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Responsibilty to protect (R2P) – Do We Really Need This?

When in 1994 a million Tutsis and moderate Hutus were massacred by Hutu militia in Rwanda; when in mid 1970s two million Cambodians were eliminated from the face of the earth by the Pol Pot regime; the world was deafeningly silent and did nothing then and after.

Rwanda lost 20% of its population within a span of 100 days and Cambodia lost 21% of its people during 4 years of Khmer rule.

In 2005 a World Summit was called to commit nations to the concept of Responsibility to Protect.

There the Heads of the State and government agreed to the following:

That each individual state has the primary responsibility to protect its populations from genocide, war crimes, crimes against humanity and ethnic cleansing. And it is also a responsibility for prevention of these crimes.

That the international community should encourage or assist states to exercise this responsibility.

The international community has the responsibility to use appropriate diplomatic, humanitarian and other peaceful means to help protect populations threatened by these crimes. When a state manifestly fails in its protection responsibilities, and peaceful means are inadequate, the international community must take stronger measures, including collective use of force authorized by the Security Council under Chapter VII.

The smaller countries fear that this can be misused to interfere and intervene in their internal affair by the aggressive neighbouring big countries.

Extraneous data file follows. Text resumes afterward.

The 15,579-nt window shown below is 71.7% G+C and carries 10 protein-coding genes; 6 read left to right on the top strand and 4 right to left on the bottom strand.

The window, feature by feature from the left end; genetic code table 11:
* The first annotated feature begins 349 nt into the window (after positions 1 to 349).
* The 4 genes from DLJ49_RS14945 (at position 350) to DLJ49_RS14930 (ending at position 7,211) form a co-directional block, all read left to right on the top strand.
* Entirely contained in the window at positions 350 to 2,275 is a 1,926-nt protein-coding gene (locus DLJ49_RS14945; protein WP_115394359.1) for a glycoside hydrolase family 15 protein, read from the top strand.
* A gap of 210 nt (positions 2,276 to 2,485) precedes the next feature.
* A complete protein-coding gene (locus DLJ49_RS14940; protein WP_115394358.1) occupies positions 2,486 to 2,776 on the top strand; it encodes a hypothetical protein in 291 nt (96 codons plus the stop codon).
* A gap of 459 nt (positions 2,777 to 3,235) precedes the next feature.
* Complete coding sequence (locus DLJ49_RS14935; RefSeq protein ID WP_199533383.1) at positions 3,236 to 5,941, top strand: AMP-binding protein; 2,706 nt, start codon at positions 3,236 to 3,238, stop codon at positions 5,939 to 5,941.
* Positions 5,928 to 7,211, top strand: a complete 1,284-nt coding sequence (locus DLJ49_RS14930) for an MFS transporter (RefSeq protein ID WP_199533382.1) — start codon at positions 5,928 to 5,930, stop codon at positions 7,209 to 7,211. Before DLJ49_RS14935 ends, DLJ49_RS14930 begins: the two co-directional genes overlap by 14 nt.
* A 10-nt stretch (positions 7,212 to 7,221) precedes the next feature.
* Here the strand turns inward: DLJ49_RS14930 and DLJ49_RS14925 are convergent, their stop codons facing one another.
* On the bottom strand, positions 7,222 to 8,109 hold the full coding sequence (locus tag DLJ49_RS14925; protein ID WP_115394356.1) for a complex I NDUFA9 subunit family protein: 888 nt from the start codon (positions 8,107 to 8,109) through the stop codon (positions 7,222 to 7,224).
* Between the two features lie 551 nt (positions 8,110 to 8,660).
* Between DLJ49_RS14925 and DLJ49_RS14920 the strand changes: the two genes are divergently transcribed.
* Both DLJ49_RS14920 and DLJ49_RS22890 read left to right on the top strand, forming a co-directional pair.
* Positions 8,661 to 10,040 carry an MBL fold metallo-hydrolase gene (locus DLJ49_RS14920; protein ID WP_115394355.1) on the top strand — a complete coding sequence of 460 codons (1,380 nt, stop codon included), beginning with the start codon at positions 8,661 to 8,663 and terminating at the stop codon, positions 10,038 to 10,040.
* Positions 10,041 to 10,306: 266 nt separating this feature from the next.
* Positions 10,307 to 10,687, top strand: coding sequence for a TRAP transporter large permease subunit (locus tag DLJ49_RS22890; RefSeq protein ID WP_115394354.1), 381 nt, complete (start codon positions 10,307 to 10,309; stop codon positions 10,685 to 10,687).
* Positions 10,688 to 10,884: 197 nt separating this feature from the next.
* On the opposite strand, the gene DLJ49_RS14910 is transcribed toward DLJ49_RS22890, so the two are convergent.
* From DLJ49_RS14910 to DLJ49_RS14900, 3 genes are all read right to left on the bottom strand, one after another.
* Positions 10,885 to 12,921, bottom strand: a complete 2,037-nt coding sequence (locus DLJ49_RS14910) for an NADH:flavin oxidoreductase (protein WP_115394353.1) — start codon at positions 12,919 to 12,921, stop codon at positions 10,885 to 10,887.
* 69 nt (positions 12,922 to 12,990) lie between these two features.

Looking at the present scenario, where many nations have tacitly involved in intrastate conflicts that are causing gross human rights violations, it seems that the R2P must be used as an instrument to protect the civilians there.

As the responsible nations deny legal and ethical assistance to such helpless people, we might witness many more genocides and ethnic cleansing in the near future.

It’s ironic that the African Union which was the first such organization to accept the R2P principle was also the first to defend Omar Al Bashir when the International criminal Court convicted him of war crimes in Darfur.

Mcnamara might be dead but history will never forgive him for the millions of murder he committed on behalf of his nation in Vietnam. It was nothing less than the holocaust.

Yet nations could only do the lip service.

Nations like US, Israel, Sudan, China, Myanmar, and Zimbabwe still are involved in one or the other type of gross human rights violations in their or other territories.

Russia in the name of R2P successfully trounced Georgia and freed Abhkazia and North Ossetia; China using its veto power thwarted an attempt by the UN to intervene in Myanmar when the Junta unleashed reign of terror on peaceful monks and then when it failed to allow humanitarian aid to enter the country aftermath of Cyclone Nargis’ devastating effect on its people.

The world cannot be flat unless nations take moral responsibility to stop human right abuses against humans elsewhere outside their own countries. As a community the world has a compulsion to act and protect fellow humans.

Globalization will be incomplete unless nations first realize that as human beings we are all interconnected and it’s in our interest to be united as one world and one race.